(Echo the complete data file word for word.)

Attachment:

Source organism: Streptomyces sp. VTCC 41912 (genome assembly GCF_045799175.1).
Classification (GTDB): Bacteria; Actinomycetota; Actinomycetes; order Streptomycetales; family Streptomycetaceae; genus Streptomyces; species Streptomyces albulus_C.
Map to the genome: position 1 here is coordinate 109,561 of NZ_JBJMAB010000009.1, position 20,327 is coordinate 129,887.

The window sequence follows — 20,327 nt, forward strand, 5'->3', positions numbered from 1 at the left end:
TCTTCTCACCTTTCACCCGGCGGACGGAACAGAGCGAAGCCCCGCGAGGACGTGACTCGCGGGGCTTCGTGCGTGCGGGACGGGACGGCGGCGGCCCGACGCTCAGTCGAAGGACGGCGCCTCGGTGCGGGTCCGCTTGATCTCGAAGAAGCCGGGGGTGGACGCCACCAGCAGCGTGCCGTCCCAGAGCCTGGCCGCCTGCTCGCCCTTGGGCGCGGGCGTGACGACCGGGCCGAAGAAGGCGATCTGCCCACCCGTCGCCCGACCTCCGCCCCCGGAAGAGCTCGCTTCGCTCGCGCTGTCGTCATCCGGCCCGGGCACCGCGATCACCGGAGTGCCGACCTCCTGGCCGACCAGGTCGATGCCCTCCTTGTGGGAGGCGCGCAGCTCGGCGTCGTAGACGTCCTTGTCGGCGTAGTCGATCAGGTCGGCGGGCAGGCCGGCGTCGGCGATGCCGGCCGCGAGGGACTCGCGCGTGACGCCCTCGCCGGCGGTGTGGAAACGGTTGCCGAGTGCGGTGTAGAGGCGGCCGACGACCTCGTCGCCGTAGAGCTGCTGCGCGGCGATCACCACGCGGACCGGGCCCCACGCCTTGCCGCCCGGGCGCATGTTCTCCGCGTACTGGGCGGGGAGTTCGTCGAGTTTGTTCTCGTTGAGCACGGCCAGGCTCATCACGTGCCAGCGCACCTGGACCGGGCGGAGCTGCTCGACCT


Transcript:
Source organism: Streptomyces sp. VTCC 41912 (genome assembly GCF_045799175.1).
Classification (GTDB): Bacteria; Actinomycetota; Actinomycetes; order Streptomycetales; family Streptomycetaceae; genus Streptomyces; species Streptomyces albulus_C.
Map to the genome: position 1 here is coordinate 109,561 of NZ_JBJMAB010000009.1, position 20,327 is coordinate 129,887.

The window sequence follows — 20,327 nt, forward strand, 5'->3', positions numbered from 1 at the left end:
TCTTCTCACCTTTCACCCGGCGGACGGAACAGAGCGAAGCCCCGCGAGGACGTGACTCGCGGGGCTTCGTGCGTGCGGGACGGGACGGCGGCGGCCCGACGCTCAGTCGAAGGACGGCGCCTCGGTGCGGGTCCGCTTGATCTCGAAGAAGCCGGGGGTGGACGCCACCAGCAGCGTGCCGTCCCAGAGCCTGGCCGCCTGCTCGCCCTTGGGCGCGGGCGTGACGACCGGGCCGAAGAAGGCGATCTGCCCACCCGTCGCCCGACCTCCGCCCCCGGAAGAGCTCGCTTCGCTCGCGCTGTCGTCATCCGGCCCGGGCACCGCGATCACCGGAGTGCCGACCTCCTGGCCGACCAGGTCGATGCCCTCCTTGTGGGAGGCGCGCAGCTCGGCGTCGTAGACGTCCTTGTCGGCGTAGTCGATCAGGTCGGCGGGCAGGCCGGCGTCGGCGATGCCGGCCGCGAGGGACTCGCGCGTGACGCCCTCGCCGGCGGTGTGGAAACGGTTGCCGAGTGCGGTGTAGAGGCGGCCGACGACCTCGTCGCCGTAGAGCTGCTGCGCGGCGATCACCACGCGGACCGGGCCCCACGCCTTGCCGCCCGGGCGCATGTTCTCCGCGTACTGGGCGGGGAGTTCGTCGAGTTTGTTCTCGTTGAGCACGGCCAGGCTCATCACGTGCCAGCGCACCTGGACCGGGCGGAGCTGCTCGACCT